Unintended exposure and ingestion of hazardous materials is a leading cause of poisoning in the United States. In fact, according to a 2020 study from the American Association of Poison Control Centers, 93% of cases occurred in a residence, with an average exposure reported every 15 seconds. Impacting residents of all ages, injuries usually stem from inhalation, ingestion, and even topical exposure. Ahead of the National poison prevention week, let’s look at the types of poisoning and how each can be prevented in the home.
Types of poisoning
Carbon monoxide poisoning is caused by elevated levels of carbon monoxide in the bloodstream. It is produced by fuel-burning or due to improperly ventilated appliances and engines. When the air you inhale contains substantial amounts of carbon monoxide, the body replaces the oxygen in the cells with carbon monoxide. This disrupts the body's oxygen supply, leading to serious internal damage and even death.
Lead poisoning occurs due to prominent levels of lead in the body. It happens over time due to exposure to contaminants in the air you breathe, the food you eat, or chemicals mistakenly swallowed. It also can impact children's behavior and impede their growth and development. It can cause serious damage to the brain, kidneys, heart, stomach, and other organs.
Toxic Indoor plants
Indoor plants are a fantastic addition to the home, helping improve the overall ambiance of a space. However, while most indoor plants are safe, there are a few that should be treated with caution because ingesting or merely touching them can produce mild to severe reactions. As a result, it is essential to investigate the nature of a plant before purchasing it.
While practical for everyday use, several household and toiletry products can cause chemical poisoning if accidentally ingested. These products unfit for human consumption range from insect repellent spray and soaps to cleaning supplies and paint thinners.
Symptoms of poisoning
Poisoning symptoms depend on the cause and intensity of exposure or ingestion, with some general symptoms including:
- Mental confusion
- Blurred vision
- Difficulty in breathing
Tips to prevent poisoning at home
Household cleaners and other chemicals
Label and store all potentially dangerous substances and products used in daily life in a secure location away from children.
Ensure your water heating system, gas, coal, or fuel-burning appliances are in proper working condition and do not have any leaks. Get them serviced by a qualified technician every year and make sure the ventilation system is cleaned and does not have any debris.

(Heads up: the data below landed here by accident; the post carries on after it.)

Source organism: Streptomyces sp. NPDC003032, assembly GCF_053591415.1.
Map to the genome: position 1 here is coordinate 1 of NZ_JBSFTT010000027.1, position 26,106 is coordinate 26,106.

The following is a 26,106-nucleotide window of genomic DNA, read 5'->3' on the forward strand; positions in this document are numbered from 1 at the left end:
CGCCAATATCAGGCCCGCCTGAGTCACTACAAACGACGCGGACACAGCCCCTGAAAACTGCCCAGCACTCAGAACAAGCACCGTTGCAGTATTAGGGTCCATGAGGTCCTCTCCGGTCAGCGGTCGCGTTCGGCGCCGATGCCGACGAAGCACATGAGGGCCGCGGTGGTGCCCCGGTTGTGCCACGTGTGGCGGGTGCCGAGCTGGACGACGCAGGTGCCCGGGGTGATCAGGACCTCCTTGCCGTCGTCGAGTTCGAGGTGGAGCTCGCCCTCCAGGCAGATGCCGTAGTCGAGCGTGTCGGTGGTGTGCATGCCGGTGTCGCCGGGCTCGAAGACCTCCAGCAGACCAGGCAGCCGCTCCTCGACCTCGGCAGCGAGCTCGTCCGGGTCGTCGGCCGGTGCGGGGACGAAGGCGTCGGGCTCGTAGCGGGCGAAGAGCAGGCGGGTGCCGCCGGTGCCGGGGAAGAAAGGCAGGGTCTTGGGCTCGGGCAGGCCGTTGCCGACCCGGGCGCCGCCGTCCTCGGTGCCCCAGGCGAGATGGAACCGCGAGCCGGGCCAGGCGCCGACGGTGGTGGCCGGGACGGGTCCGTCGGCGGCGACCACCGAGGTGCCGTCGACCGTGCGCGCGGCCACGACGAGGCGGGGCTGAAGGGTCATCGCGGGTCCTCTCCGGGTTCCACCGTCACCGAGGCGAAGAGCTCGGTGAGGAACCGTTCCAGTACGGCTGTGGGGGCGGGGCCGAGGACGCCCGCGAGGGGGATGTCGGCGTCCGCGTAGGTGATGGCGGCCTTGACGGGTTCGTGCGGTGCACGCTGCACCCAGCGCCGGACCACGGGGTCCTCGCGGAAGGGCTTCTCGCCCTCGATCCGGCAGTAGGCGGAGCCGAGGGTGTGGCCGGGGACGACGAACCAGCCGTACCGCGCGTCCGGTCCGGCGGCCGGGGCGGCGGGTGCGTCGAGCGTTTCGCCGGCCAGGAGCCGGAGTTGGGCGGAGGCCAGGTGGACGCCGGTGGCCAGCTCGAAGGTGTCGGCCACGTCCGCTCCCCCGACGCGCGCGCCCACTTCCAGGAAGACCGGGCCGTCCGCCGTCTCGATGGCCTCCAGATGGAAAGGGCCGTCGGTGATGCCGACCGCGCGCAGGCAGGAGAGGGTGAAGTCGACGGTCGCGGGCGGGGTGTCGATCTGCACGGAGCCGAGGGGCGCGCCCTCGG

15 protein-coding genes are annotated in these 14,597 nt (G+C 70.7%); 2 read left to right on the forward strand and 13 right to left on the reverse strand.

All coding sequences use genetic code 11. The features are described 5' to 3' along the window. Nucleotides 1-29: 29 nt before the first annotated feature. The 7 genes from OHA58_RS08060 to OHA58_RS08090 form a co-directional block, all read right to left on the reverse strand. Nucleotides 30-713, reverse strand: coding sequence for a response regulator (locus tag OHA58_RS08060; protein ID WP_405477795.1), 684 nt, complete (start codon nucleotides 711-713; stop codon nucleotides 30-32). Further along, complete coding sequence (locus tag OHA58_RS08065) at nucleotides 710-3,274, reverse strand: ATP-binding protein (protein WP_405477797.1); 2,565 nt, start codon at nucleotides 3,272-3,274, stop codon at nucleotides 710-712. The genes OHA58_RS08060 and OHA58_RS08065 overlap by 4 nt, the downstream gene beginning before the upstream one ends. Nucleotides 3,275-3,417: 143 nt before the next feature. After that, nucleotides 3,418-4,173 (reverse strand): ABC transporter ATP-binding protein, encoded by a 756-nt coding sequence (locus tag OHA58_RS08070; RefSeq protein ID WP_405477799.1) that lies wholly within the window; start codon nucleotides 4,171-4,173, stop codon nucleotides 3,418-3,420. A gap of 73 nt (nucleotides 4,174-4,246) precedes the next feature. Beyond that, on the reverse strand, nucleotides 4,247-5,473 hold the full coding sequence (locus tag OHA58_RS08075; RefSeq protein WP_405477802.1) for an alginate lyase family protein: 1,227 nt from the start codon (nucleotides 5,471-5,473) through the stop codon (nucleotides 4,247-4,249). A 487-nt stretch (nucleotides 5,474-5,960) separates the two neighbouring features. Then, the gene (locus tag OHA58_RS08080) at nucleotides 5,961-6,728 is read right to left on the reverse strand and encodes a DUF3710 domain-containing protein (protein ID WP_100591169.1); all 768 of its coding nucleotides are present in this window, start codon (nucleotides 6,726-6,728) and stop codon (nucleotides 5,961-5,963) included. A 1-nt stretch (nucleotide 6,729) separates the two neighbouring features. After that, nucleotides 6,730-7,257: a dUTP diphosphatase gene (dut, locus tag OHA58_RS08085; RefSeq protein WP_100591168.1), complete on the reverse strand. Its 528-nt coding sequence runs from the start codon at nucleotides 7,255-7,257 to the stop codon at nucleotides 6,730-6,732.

Toxic Indoor plants
Investigate properly before selecting any indoor plant for your home, and keep all plants, fertilizers, and pesticides out of the reach of children and pets. Additionally, educate your family members about safe practices while handling such plants. Below are some indoor plants to be mindful of before bringing them into your home or visit the National Capitol Poison Control Center’s Poisonous and Non-Poisonous Plants page for a complete list.
- Philodendron: Commonly found across all households, this plant contains insoluble crystals of calcium oxalate called raphides which can cause mild to severe skin reactions and allergies to humans and pets.
- Oleander: This beautiful flowering shrub can grow indoors and outdoors, but all parts of this plant are poisonous to humans and pets. Contact with its milky latex can cause severe skin irritation, increased heartbeat, nausea, vomiting, oral irritation, shallow breathing and even death due to cardiac failure.
- Golden Pothos: This plant is also known as devil’s ivy; this plant is dangerous to both pets and children. Chewing or biting its leaves can cause swelling of lips, tongue and upper airway.
- Arrowhead plant: The sheer beauty of this plant provides a nice touch to your home décor; however, people should be aware of its highly toxic nature. Encounters with the leaves or sap can cause swelling, burning irritation in the mouth, throat and stomach. It can even cause severe issues like vomiting and swelling of the mouth in pets.
If your home has lead-based paint, look out for peeling and fix it as soon as possible. Additionally, seek out organic foods rich in Vitamin C, Iron and Calcium as they can help prevent lead from being absorbed in the body.
If you are unsure whether you have an issue with lead in your home, contact a professional to get a lead test.
What to do if poisoning occurs
National Poison Prevention Week is an excellent time to increase awareness about the measures you can take to prevent unintentional poisoning. It is also the perfect opportunity to inspect your home for products or issues that can be hazardous to your health.
If you suspect that you or someone in your home has been exposed to poison, seek immediate medical attention. For poison emergencies anywhere across the United States, you can call the National Capital Poison Center at 800-222-1222 to seek help from experts or visit Poison.org for additional information.